Don’t sleep on this sleeper. LB Reggie Carter wants you to know that if you give him a chance to show it, he’ll make you proud. And he’s doing it all for his mother.
UCLA LB Reggie Carter is a good kid. A kid who loves football, but loves his mother more. That is eveident when you ask him why he wants to succeed.
“My ultimate goal is to make it and take care of her, Carter told Patriots Insider. “She works two jobs. I really want to make it just to be able to take care of her. And to let everyone know that she’s a great mother. She’s worked hard to take care of me, so I’m going to do everything I can to show people how great she is.”
“She’s really the reason I’m here. You know I’m a football player, but you don’t know much about my mom unless I tell you. She works hard.”
Named a Top 5 Draft prospect his junior season by Mel Kiper, Carter didn’t make the list his senior season. He may not be on your radar but he should be. A team leader who has earned All Conference honors, led his team in tackles and been voted captain by his peers is ready to play at the next level. Carter knows he may not hear his name early, but he’s determined to make whomever takes him proud.
The knock on Carter is his size. He’s not exactly prototypical size for an inside linebacker prospect, measuring close to 6-foot-1, 235 pounds. But it’s not the size of the dog in the fight, it’s the size of the fight in the dog. As they say.
“I know I know how to play football,” Carter said.. “I’ve been doing it since I was 8. If I can’t tie my shoes I still know I can play football. If I get an opportunity I’ll show everyone.”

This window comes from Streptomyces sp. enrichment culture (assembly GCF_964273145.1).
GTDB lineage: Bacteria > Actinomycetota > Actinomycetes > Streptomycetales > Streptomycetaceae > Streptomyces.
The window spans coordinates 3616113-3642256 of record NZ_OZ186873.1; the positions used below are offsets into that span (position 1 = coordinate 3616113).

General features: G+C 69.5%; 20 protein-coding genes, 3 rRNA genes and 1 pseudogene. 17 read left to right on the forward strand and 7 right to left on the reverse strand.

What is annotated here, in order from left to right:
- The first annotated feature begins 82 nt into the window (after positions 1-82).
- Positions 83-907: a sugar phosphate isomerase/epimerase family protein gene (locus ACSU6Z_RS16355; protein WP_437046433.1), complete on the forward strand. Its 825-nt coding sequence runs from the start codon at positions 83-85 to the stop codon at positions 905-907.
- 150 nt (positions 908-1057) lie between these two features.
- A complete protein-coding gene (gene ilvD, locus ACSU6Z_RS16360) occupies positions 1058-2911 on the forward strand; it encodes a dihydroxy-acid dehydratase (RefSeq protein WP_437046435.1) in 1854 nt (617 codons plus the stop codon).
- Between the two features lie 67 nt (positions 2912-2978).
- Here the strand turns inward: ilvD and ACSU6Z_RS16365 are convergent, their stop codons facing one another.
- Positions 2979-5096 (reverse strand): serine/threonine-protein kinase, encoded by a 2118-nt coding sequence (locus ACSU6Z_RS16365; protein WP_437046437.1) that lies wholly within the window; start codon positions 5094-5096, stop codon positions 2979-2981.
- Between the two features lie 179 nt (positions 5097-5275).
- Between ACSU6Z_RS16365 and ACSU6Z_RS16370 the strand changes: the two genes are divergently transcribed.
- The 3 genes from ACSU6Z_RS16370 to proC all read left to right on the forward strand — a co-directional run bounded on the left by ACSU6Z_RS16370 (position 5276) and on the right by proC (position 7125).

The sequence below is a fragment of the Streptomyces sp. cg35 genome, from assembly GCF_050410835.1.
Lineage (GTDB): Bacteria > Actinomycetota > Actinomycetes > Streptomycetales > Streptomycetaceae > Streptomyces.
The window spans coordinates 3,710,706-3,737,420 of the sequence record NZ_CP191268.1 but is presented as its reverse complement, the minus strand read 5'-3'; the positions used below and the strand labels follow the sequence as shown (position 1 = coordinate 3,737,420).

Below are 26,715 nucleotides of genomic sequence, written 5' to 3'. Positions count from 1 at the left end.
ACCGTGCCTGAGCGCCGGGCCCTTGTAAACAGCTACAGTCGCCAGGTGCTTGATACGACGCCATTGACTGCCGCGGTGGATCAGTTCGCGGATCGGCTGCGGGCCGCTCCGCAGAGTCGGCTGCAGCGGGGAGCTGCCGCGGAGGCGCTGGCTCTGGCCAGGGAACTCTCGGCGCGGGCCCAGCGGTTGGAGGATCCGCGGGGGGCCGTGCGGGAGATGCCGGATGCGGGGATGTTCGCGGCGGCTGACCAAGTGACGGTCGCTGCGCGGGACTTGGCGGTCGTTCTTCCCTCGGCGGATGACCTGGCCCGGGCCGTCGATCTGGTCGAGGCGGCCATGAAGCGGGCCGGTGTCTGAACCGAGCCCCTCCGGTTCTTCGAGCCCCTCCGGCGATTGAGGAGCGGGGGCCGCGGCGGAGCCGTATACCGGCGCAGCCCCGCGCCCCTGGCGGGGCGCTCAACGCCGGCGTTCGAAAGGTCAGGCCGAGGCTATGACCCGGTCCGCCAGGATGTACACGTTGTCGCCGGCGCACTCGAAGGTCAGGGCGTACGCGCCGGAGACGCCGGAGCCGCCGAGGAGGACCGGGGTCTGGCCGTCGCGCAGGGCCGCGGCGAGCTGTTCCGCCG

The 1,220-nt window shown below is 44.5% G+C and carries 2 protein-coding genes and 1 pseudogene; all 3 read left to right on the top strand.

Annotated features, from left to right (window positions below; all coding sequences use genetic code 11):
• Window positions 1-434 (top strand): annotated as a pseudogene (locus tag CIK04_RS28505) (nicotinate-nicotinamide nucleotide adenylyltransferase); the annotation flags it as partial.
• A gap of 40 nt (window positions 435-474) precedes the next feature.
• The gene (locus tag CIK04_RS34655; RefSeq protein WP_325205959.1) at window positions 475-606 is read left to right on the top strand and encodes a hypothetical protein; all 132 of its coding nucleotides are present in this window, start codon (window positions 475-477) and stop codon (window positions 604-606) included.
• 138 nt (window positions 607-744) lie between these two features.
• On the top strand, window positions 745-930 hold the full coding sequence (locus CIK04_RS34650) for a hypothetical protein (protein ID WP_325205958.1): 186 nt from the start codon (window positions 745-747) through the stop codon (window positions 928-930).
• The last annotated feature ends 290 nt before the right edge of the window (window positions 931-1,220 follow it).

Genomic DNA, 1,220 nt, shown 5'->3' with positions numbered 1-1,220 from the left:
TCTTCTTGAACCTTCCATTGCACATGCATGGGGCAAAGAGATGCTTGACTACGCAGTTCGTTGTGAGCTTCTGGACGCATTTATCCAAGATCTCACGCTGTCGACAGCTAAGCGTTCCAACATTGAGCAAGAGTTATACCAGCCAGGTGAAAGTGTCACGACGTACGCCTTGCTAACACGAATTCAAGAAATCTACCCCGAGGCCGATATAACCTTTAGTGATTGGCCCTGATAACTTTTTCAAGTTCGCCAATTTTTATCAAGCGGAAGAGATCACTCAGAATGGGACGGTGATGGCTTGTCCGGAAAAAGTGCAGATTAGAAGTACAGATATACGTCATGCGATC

Carter should know. He led his team in tackles in 2008 and 2009. He played alongside names like Chris Horton , Matt Slater and Bret Lockett, while following others like Jarrad Page and Maurice Jones-Drew . All are players he has plenty of good things to say about.
Horton, who we interviewed in the 2008 NFL Draft, earned a reputation as a playmaker in the Redskins defense. Taken in the seventh round, he was overlooked by many teams, possibly due to a medical condition (he has a pin in his wrist to solidify an injury). He’s made the roster in Washington and has surpassed players taken ahead of him by the Redskins Draft team. The former Bruin’s toughness earned him the nickname “Hit Man” in college, a reputation he’s upholding in the Pros.
“Chris, if he caught you, he was gonna hit you,” Carter said of his former teammate. “People at practice knew that too. He became a pretty good teammate. He knew we needed everybody on the team, so please don’t knock someone out.”
Carter cited UCLA’s record for former Bruins not getting the attention they deserve in the Draft. Lockett went undrafted. Horton went in the seventh round as did Page. Slater was a fifth round pick. Only Carter’s current teammates Brian Price and Alterraun Verner have a chance to go higher.
“Guys like Jarred Page and Chris Horton, they’re both great ball players., Carter said. “But our situation was different at UCLA with our record. They were both drafted late, but they both played as rookies. They had a big impact on their teams, so it let you know that they don’t think too highly of UCLA around the rest of the world, but a few of our guys are getting into the NFL. They [may not] start at the top, but they did pretty well for their teams. “
Carter maintains a dialog with Lockett who landed on IR with the Patriots last season. But hasn’t had much contact with Matt Slater, another former Bruin who is also a Patriots player. Aside from some brotherly love for Maurice Jones-Drew, it was Slater who received the most praise from Carter.
“Slater is probably one of the hardest workers I’ve met, Carter gushed. “He was there before me, but I probably got more playing time than he did. They switched him from receiver to corner to safety and he never complained. His senior year they put him back there to return kicks and he made the most of it.”